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Wednesday, May 30, 2007

Seed #6 - Radicle

Seed #5 - Radicle

Seed #4 - Radicle

Pretty aggressive little radicle, eh?

Seed #3 - Radicle

Seed #2 - Radicle

My one mistake today was in leaving these newly-germinated seeds out of water for thirty minutes before planting them in their cel-packs. I think they'll be okay, but when I did get around to planting them, even though I had sprayed them with spring water, the radicles had shriveled up a little bit. I'm going to have to be careful in the future.

Seed #1 - Radicle

Today was a really good day to be a coast redwood fan. After only five days in wet coffee filters (baggie method), I found six seeds have sprouted already. This really surprised me, considering all I had read said that coast redwood have very low germination rates.

Friday, May 25, 2007

Getting Started...

This is my first attempt at growing coast redwood (Sequoia sempervirens) from seeds. The seeds are harder and darker in color than those of giant sequoias. The deep color is most likely due to a high concentration of tannin.

To begin, I'm soaking one-hundred seeds in aerated spring water overnight. In the morning, I will set the seeds up with the baggie method to pre-germinate them before putting them in the cel-pack greenhouse. For the baggie method, I fold the seeds into wet, unbleached coffee filters, and keep them in the dark in ziplock bags until the seeds' radicles (embryonic roots) start emerging. At that point, the seeds can be transplanted into seed-starting soil in my cel-pack mini-greenhouse.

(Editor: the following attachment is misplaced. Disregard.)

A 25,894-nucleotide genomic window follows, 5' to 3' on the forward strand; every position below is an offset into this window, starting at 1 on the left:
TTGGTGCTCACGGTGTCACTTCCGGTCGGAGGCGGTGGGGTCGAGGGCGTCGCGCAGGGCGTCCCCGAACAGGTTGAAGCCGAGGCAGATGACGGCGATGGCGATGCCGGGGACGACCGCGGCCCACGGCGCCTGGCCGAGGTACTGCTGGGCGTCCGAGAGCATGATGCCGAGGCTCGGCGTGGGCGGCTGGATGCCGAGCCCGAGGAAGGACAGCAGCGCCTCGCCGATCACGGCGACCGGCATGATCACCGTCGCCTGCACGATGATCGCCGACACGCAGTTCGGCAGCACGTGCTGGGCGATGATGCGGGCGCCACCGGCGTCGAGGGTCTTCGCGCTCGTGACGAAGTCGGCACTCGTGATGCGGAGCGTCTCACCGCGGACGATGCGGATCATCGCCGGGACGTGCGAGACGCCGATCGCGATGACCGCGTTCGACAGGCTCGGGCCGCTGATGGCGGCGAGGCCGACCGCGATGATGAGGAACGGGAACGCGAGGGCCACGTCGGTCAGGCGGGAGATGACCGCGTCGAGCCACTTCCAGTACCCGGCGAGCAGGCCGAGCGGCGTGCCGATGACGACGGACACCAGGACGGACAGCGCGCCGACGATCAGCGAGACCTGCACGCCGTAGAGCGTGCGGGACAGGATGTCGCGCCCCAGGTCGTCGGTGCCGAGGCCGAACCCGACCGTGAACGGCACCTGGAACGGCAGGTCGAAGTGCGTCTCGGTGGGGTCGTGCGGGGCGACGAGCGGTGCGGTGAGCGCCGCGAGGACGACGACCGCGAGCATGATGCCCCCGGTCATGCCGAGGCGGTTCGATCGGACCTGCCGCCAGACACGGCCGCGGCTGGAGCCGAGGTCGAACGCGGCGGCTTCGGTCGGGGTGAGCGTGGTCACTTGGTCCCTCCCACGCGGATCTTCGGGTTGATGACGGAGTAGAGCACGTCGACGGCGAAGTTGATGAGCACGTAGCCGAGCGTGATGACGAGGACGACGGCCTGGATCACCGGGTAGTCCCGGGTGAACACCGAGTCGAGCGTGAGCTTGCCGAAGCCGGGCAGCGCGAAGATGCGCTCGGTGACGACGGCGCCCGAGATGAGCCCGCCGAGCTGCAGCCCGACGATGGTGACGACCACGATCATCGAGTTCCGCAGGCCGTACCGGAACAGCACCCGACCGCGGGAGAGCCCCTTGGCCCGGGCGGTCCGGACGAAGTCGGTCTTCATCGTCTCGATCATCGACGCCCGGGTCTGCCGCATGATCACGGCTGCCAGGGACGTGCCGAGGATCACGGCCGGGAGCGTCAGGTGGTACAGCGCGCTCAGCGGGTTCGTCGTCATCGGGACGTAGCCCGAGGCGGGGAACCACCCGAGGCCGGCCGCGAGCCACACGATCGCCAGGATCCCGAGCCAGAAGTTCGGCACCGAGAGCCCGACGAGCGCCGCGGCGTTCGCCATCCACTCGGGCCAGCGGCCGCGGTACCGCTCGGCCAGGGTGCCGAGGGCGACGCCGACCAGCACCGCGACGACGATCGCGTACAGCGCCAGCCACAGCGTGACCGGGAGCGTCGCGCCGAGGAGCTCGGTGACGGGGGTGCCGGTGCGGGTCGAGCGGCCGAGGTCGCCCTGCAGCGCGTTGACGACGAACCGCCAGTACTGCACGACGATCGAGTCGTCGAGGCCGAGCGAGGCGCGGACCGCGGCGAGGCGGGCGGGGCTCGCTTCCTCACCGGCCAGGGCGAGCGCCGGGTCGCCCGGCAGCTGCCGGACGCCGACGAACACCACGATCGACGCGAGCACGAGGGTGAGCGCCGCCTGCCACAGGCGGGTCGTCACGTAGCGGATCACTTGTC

I'm not expecting a high germination rate from these seeds. In fact, I'll be thrilled if I can get ten good seedlings from this batch. Seeing that it may take up to ninety days for some of these to germinate, it's important not to keep them in the greenhouse long enough that they develop mold. This is why the baggie method is so helpful. If I can protect the seeds until they germinate, and only keep them in the greenhouse until they sprout, then my chances of mold are much lower.

Coast redwood seedlings develop quickly - it's possible that they may reach eighteen inches tall in their first year. These are the tallest trees in the world, reaching over 350 feet tall! As long as they're watered often, and given enough time, there's no reason these trees couldn't reach that height in my back yard... aside from my neighbors...